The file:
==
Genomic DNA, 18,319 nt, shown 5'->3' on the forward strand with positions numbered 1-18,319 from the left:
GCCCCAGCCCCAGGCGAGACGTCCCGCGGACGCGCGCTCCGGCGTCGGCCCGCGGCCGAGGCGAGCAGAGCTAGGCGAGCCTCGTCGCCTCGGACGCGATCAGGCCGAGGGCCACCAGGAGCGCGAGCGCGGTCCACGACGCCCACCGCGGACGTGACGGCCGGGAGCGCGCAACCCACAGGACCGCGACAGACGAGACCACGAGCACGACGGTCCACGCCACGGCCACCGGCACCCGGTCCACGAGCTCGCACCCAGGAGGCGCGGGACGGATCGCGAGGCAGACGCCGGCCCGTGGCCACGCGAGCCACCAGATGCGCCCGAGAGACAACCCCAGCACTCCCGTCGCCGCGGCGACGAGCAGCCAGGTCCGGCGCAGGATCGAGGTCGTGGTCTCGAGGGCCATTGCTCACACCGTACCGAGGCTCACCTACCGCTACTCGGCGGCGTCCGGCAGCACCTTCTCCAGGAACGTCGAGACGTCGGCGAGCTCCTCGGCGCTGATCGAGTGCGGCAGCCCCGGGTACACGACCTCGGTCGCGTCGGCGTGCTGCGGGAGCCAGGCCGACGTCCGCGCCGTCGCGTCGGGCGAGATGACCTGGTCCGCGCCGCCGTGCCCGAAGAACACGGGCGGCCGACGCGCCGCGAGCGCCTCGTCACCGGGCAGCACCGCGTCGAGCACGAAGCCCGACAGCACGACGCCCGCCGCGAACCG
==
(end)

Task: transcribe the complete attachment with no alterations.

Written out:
Genomic DNA, 18,319 nt, shown 5'->3' on the forward strand with positions numbered 1-18,319 from the left:
GCCCCAGCCCCAGGCGAGACGTCCCGCGGACGCGCGCTCCGGCGTCGGCCCGCGGCCGAGGCGAGCAGAGCTAGGCGAGCCTCGTCGCCTCGGACGCGATCAGGCCGAGGGCCACCAGGAGCGCGAGCGCGGTCCACGACGCCCACCGCGGACGTGACGGCCGGGAGCGCGCAACCCACAGGACCGCGACAGACGAGACCACGAGCACGACGGTCCACGCCACGGCCACCGGCACCCGGTCCACGAGCTCGCACCCAGGAGGCGCGGGACGGATCGCGAGGCAGACGCCGGCCCGTGGCCACGCGAGCCACCAGATGCGCCCGAGAGACAACCCCAGCACTCCCGTCGCCGCGGCGACGAGCAGCCAGGTCCGGCGCAGGATCGAGGTCGTGGTCTCGAGGGCCATTGCTCACACCGTACCGAGGCTCACCTACCGCTACTCGGCGGCGTCCGGCAGCACCTTCTCCAGGAACGTCGAGACGTCGGCGAGCTCCTCGGCGCTGATCGAGTGCGGCAGCCCCGGGTACACGACCTCGGTCGCGTCGGCGTGCTGCGGGAGCCAGGCCGACGTCCGCGCCGTCGCGTCGGGCGAGATGACCTGGTCCGCGCCGCCGTGCCCGAAGAACACGGGCGGCCGACGCGCCGCGAGCGCCTCGTCACCGGGCAGCACCGCGTCGAGCACGAAGCCCGACAGCACGACGCCCGCCGCGAACCG